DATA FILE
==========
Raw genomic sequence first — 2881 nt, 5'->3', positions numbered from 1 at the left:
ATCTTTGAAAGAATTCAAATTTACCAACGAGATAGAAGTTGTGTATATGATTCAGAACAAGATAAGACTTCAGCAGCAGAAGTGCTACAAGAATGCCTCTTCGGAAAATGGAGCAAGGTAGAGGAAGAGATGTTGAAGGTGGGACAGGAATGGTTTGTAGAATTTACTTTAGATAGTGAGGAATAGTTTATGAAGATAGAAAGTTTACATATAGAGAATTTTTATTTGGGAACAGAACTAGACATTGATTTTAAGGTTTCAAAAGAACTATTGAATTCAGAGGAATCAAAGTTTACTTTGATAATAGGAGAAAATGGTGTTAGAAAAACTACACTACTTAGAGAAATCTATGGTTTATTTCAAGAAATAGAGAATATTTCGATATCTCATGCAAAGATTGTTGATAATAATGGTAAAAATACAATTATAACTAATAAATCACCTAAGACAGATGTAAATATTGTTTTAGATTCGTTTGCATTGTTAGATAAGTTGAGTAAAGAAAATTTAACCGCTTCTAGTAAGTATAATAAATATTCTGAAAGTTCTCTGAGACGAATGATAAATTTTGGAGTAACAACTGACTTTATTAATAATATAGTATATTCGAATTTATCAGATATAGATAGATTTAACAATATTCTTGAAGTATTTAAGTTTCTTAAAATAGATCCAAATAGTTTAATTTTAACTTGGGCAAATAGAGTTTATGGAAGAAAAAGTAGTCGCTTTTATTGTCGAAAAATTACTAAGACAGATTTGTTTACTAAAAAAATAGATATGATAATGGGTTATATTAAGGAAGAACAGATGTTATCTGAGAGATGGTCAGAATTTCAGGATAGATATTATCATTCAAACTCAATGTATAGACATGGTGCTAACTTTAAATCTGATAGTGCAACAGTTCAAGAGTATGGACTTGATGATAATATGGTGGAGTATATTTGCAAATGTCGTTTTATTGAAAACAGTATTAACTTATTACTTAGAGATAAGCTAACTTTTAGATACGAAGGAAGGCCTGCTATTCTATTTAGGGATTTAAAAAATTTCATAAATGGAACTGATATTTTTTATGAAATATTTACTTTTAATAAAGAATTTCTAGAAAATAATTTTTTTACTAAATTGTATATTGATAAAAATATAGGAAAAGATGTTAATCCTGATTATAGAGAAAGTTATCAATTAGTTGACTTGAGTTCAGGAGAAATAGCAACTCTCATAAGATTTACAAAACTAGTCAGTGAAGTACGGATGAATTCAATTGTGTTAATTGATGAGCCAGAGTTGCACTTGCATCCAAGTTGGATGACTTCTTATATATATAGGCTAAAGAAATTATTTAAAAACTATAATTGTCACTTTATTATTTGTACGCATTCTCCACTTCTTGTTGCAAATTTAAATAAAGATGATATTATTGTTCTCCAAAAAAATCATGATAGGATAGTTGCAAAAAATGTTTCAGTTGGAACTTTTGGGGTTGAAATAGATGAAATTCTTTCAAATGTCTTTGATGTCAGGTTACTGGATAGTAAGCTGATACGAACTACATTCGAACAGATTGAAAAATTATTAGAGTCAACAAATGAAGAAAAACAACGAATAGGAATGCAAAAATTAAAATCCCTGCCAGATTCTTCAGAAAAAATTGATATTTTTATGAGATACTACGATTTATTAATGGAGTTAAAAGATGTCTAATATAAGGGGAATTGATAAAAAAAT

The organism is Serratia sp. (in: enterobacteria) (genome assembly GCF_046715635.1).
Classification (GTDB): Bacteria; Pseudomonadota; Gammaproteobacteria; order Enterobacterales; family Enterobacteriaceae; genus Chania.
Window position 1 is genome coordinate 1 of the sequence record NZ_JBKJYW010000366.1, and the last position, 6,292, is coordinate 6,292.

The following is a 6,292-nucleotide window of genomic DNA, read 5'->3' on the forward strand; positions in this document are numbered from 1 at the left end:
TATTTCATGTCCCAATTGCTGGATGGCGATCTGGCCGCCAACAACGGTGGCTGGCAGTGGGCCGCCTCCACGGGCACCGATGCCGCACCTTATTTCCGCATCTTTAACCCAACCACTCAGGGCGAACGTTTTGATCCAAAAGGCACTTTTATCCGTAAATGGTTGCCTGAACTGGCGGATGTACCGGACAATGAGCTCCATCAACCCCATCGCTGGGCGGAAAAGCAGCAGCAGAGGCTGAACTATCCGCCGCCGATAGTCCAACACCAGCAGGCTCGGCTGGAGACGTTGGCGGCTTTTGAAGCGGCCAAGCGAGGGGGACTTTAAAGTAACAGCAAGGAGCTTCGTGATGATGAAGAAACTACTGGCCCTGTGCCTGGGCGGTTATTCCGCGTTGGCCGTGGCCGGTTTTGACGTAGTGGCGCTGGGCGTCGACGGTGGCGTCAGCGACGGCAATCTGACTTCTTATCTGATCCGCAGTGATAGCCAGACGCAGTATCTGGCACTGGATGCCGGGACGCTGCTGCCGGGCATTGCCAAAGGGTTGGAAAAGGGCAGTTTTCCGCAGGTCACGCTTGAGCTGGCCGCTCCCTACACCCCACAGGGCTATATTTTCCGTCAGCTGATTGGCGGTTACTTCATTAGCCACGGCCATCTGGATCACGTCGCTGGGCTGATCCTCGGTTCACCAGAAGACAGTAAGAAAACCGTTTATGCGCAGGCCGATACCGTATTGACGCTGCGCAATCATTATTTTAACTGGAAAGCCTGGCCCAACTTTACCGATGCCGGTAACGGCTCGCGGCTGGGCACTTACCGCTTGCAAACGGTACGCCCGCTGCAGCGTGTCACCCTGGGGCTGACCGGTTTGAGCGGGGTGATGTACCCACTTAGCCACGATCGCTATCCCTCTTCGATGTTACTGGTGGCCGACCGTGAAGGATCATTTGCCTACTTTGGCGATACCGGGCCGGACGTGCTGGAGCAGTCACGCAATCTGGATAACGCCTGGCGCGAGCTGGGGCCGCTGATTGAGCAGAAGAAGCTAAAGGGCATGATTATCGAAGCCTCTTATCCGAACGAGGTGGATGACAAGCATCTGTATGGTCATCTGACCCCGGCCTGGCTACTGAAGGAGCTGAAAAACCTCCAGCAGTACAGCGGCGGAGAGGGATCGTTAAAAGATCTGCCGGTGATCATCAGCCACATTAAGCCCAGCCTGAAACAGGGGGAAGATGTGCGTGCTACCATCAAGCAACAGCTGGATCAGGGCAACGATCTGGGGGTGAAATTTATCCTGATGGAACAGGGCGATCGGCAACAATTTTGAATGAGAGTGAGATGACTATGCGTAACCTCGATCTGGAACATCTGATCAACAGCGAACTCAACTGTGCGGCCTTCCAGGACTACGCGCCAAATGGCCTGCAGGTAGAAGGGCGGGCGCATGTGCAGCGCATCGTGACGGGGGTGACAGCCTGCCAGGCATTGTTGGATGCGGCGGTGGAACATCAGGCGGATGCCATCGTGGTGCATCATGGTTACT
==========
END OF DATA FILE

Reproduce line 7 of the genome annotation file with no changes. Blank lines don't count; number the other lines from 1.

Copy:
TATTTCATGTCCCAATTGCTGGATGGCGATCTGGCCGCCAACAACGGTGGCTGGCAGTGGGCCGCCTCCACGGGCACCGATGCCGCACCTTATTTCCGCATCTTTAACCCAACCACTCAGGGCGAACGTTTTGATCCAAAAGGCACTTTTATCCGTAAATGGTTGCCTGAACTGGCGGATGTACCGGACAATGAGCTCCATCAACCCCATCGCTGGGCGGAAAAGCAGCAGCAGAGGCTGAACTATCCGCCGCCGATAGTCCAACACCAGCAGGCTCGGCTGGAGACGTTGGCGGCTTTTGAAGCGGCCAAGCGAGGGGGACTTTAAAGTAACAGCAAGGAGCTTCGTGATGATGAAGAAACTACTGGCCCTGTGCCTGGGCGGTTATTCCGCGTTGGCCGTGGCCGGTTTTGACGTAGTGGCGCTGGGCGTCGACGGTGGCGTCAGCGACGGCAATCTGACTTCTTATCTGATCCGCAGTGATAGCCAGACGCAGTATCTGGCACTGGATGCCGGGACGCTGCTGCCGGGCATTGCCAAAGGGTTGGAAAAGGGCAGTTTTCCGCAGGTCACGCTTGAGCTGGCCGCTCCCTACACCCCACAGGGCTATATTTTCCGTCAGCTGATTGGCGGTTACTTCATTAGCCACGGCCATCTGGATCACGTCGCTGGGCTGATCCTCGGTTCACCAGAAGACAGTAAGAAAACCGTTTATGCGCAGGCCGATACCGTATTGACGCTGCGCAATCATTATTTTAACTGGAAAGCCTGGCCCAACTTTACCGATGCCGGTAACGGCTCGCGGCTGGGCACTTACCGCTTGCAAACGGTACGCCCGCTGCAGCGTGTCACCCTGGGGCTGACCGGTTTGAGCGGGGTGATGTACCCACTTAGCCACGATCGCTATCCCTCTTCGATGTTACTGGTGGCCGACCGTGAAGGATCATTTGCCTACTTTGGCGATACCGGGCCGGACGTGCTGGAGCAGTCACGCAATCTGGATAACGCCTGGCGCGAGCTGGGGCCGCTGATTGAGCAGAAGAAGCTAAAGGGCATGATTATCGAAGCCTCTTATCCGAACGAGGTGGATGACAAGCATCTGTATGGTCATCTGACCCCGGCCTGGCTACTGAAGGAGCTGAAAAACCTCCAGCAGTACAGCGGCGGAGAGGGATCGTTAAAAGATCTGCCGGTGATCATCAGCCACATTAAGCCCAGCCTGAAACAGGGGGAAGATGTGCGTGCTACCATCAAGCAACAGCTGGATCAGGGCAACGATCTGGGGGTGAAATTTATCCTGATGGAACAGGGCGATCGGCAACAATTTTGAATGAGAGTGAGATGACTATGCGTAACCTCGATCTGGAACATCTGATCAACAGCGAACTCAACTGTGCGGCCTTCCAGGACTACGCGCCAAATGGCCTGCAGGTAGAAGGGCGGGCGCATGTGCAGCGCATCGTGACGGGGGTGACAGCCTGCCAGGCATTGTTGGATGCGGCGGTGGAACATCAGGCGGATGCCATCGTGGTGCATCATGGTTACT